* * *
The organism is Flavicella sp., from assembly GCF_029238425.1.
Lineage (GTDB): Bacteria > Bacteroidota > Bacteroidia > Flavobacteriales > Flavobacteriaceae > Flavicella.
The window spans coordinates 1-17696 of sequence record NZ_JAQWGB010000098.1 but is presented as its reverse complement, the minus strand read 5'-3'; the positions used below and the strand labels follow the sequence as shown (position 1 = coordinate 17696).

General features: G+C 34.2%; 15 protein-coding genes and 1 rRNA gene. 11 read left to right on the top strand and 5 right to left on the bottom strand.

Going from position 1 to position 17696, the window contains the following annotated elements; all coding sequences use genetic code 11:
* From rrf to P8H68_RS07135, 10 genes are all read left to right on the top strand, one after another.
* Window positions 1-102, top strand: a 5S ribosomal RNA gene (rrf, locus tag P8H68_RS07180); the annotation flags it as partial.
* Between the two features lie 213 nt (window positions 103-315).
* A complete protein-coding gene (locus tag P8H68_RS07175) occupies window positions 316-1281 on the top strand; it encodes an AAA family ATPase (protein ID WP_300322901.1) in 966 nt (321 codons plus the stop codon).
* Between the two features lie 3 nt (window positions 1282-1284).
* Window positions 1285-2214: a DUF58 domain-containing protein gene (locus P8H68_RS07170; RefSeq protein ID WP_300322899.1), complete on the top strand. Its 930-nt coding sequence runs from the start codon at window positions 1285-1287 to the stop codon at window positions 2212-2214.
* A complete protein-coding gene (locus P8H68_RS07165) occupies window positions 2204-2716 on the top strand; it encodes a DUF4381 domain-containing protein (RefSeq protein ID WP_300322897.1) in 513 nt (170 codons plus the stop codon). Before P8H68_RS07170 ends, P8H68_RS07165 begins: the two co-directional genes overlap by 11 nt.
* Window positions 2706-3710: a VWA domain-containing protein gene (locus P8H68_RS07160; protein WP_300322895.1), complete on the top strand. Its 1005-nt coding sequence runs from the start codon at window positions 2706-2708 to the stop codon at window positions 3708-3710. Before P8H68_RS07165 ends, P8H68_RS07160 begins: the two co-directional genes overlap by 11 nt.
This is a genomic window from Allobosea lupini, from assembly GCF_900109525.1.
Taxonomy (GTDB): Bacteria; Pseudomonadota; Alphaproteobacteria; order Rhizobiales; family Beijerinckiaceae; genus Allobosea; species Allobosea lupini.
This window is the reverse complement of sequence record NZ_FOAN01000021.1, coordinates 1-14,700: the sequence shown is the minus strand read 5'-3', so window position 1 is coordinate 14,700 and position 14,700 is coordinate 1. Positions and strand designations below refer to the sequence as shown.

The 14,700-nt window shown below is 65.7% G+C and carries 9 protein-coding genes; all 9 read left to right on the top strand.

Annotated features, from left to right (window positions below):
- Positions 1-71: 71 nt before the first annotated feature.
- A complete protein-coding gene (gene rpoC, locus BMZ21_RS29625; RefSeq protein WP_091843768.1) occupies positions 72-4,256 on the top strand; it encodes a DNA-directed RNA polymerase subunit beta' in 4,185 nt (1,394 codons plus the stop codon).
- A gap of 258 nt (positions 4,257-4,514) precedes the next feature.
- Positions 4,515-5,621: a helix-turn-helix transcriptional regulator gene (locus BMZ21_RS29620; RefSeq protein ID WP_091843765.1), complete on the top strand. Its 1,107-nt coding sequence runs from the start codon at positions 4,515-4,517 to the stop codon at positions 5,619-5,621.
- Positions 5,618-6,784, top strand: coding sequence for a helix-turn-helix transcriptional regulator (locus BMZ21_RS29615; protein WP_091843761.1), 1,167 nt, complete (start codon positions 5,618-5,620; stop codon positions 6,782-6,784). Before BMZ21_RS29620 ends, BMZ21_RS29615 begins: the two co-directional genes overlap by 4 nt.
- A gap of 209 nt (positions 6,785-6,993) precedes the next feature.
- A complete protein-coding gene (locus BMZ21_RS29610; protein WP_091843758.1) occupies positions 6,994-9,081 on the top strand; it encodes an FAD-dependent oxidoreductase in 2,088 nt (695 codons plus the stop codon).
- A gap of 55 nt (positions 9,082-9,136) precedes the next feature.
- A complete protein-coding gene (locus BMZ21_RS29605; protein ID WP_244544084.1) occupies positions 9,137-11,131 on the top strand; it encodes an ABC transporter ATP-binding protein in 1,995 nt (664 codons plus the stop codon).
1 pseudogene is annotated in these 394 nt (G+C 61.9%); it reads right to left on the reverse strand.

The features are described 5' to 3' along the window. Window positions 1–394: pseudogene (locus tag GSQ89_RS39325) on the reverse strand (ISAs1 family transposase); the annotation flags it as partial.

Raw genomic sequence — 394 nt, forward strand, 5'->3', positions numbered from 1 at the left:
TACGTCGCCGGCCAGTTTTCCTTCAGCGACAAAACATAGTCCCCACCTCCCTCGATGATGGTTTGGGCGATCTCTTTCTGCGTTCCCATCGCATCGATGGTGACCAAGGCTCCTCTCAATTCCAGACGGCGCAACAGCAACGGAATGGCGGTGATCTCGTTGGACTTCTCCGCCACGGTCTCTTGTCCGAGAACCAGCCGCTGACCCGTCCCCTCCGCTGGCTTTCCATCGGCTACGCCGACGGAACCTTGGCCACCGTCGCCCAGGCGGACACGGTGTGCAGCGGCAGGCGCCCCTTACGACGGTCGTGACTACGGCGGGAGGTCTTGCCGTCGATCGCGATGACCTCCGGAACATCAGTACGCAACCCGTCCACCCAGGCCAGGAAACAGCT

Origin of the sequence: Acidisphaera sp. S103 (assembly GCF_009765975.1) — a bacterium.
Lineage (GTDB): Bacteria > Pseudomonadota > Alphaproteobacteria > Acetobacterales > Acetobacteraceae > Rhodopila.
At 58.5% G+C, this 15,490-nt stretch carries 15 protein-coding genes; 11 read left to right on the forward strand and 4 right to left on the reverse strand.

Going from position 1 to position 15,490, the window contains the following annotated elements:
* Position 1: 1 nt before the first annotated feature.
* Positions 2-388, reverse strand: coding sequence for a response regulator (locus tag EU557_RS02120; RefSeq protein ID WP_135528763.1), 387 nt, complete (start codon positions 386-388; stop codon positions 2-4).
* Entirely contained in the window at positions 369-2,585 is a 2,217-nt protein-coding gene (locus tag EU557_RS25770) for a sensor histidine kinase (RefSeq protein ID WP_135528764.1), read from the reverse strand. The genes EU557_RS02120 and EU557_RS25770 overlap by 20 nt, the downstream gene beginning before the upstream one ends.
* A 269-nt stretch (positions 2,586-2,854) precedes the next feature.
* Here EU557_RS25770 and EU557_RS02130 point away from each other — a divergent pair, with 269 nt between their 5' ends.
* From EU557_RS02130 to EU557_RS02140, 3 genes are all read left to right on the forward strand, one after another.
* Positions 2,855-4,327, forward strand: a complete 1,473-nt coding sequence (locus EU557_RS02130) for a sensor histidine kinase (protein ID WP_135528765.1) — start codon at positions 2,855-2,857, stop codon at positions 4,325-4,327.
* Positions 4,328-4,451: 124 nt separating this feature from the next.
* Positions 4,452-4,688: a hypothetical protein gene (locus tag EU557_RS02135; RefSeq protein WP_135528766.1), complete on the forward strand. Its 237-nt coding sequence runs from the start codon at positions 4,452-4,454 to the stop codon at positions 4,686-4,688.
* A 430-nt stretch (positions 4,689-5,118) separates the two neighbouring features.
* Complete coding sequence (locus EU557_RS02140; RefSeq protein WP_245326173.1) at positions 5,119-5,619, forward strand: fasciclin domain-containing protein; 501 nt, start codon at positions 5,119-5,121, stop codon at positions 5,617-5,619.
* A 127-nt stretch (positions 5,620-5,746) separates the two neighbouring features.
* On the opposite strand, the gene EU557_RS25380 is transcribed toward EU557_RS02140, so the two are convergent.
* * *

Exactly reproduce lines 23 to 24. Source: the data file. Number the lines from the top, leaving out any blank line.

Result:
- Positions 5,618-6,784, top strand: coding sequence for a helix-turn-helix transcriptional regulator (locus BMZ21_RS29615; protein WP_091843761.1), 1,167 nt, complete (start codon positions 5,618-5,620; stop codon positions 6,782-6,784). Before BMZ21_RS29620 ends, BMZ21_RS29615 begins: the two co-directional genes overlap by 4 nt.
- A gap of 209 nt (positions 6,785-6,993) precedes the next feature.